The Honourable Society of Lincoln’s Inn is the oldest of the four Inns of Court, dating back to 1422, and is also the largest with our estate spanning eleven acres.
The Origins of Lincoln’s Inn
Together the four Inns of Court: Lincoln’s Inn, Middle Temple, Inner Temple and Gray’s Inn form one of the most historic legal organisations in the country, taking their place alongside the church, the monarchy, parliament and the two ancient universities.
Lincoln’s Inn holds the oldest continuous run of historical records. Minutes from meetings of the Inn’s Council and governing bodies have been meticulously recorded in the Black Books, with our earliest volume dating from 1422. It is thought that the Inn existed in some form, although probably not on this site, since the late fourteenth century.
The Old Hall
The Inn’s oldest surviving building built around 1490. The decorative screen in the Old Hall dates from 1624 and is believed to have been designed by Inigo Jones, the first significant English architect in the early modern period.Find out more
The Great Hall
Completed in 1845, the Inn extended an invitation to Her Majesty Queen Victoria as guest of honour at the opening ceremony. Many paintings are displayed on the walls and a striking fresco by the renowned painter G. F. Watts, entitled 'Justice, A Hemicycle of Lawgivers' decorates the North wall.Find out more
The MCR Restaurant & Bar
In 2004, a mezzanine floor was added in the top half of the Great Hall's Victorian kitchens to create a new space for a Members’ Restaurant & Bar. The kitchens were originally described as ‘a large and lofty apartment, with a stone vaulted roof, supported by columns; and a huge projecting fire-place.’ These original features can still be seen in the space today.Find out more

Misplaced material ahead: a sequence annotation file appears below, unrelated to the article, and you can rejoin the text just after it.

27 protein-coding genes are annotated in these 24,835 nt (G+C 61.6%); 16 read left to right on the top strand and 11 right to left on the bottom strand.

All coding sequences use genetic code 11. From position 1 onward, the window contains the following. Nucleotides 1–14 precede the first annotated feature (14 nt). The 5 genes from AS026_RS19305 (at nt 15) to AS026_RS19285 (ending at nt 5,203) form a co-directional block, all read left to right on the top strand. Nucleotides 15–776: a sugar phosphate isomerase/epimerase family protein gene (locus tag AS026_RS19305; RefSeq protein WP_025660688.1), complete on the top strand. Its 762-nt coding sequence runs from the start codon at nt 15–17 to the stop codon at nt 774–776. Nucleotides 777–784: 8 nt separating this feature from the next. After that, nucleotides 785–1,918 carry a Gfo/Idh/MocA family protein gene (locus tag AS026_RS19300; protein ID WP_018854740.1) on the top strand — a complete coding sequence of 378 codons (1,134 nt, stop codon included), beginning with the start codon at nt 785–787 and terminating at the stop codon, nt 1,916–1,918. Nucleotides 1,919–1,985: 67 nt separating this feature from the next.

The Ashworth Centre
Our latest development saw the biggest change in the Inn’s estate for well over 100 years. Officially opened by Queen Elizabeth II in December 2018, it is named after one of the first female barristers to be called to the bar, Mercy Ashworth, who went on to practice from chambers within Lincoln’s Inn.Find out more
The site at Lincoln’s Inn
The Inn did not originally own the land it occupied. The main part of the Inn was held on a tenancy from the Bishops of Chichester who had been granted the land in 1228. In fact the oldest document in the Archive, dated 16 November 1228, is the grant from Henry III to Ralph de Neville, Bishop of Chichester. The adjacent land to the north and west belonged to the Hospital of Burton Lazars.
The Benchers acquired the freehold of the whole site in 1580. At that time the buildings comprised the Old Hall, the cluster chambers around it, and a Chapel (replaced soon afterwards, with the main entrance being from Chancery Lane via the Old Gatehouse).
The development of the remainder of the eleven acre site continued as and when finances permitted and opportunities arose, through to the twenty-first century. Coupled with the fact that the Inn did not lose any buildings in the two world wars, this has resulted in a picturesque variety of styles and periods.